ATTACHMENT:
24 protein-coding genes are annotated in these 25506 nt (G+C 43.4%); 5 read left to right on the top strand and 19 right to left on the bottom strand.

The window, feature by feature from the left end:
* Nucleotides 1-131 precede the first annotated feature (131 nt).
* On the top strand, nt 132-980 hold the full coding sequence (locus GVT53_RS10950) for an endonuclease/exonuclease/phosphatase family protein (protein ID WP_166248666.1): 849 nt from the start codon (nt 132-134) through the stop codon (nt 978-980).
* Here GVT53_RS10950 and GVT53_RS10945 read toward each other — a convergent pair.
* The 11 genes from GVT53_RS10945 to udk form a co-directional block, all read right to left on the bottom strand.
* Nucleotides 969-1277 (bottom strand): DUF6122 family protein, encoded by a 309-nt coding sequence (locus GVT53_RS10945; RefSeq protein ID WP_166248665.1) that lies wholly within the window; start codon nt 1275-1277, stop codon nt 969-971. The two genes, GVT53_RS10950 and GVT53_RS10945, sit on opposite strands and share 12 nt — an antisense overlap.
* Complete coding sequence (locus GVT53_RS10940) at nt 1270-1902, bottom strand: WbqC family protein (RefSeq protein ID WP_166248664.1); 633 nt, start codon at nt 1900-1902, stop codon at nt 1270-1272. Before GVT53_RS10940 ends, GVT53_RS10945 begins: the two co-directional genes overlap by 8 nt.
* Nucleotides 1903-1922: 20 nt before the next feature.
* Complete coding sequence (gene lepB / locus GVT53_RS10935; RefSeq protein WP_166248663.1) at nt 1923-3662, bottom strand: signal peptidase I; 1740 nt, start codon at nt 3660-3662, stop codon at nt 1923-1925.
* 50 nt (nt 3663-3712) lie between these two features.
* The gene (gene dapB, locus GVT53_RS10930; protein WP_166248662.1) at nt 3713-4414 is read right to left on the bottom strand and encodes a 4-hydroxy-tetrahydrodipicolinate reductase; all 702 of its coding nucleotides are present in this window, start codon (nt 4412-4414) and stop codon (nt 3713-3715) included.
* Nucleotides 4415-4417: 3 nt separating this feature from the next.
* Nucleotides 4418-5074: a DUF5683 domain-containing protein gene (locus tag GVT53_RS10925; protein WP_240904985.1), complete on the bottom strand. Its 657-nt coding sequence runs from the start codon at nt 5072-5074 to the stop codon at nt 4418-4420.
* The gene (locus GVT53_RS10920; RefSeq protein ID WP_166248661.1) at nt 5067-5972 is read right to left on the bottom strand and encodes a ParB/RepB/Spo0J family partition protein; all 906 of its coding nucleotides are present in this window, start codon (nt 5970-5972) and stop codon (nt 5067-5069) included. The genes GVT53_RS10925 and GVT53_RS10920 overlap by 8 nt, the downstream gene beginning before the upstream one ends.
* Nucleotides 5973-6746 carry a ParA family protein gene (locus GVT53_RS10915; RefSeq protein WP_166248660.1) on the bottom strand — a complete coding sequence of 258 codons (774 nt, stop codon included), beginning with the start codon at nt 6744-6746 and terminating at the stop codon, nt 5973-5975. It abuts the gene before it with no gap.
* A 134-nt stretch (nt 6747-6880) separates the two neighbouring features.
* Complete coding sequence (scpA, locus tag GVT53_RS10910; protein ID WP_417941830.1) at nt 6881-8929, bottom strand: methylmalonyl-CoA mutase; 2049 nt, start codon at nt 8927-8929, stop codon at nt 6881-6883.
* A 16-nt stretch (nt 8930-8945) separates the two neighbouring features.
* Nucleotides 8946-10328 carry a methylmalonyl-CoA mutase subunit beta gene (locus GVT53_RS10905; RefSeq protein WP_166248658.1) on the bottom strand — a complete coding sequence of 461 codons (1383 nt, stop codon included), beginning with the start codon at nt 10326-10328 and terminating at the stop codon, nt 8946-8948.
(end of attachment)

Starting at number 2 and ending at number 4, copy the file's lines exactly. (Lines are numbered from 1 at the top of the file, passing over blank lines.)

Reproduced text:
The window, feature by feature from the left end:
* Nucleotides 1-131 precede the first annotated feature (131 nt).
* On the top strand, nt 132-980 hold the full coding sequence (locus GVT53_RS10950) for an endonuclease/exonuclease/phosphatase family protein (protein ID WP_166248666.1): 849 nt from the start codon (nt 132-134) through the stop codon (nt 978-980).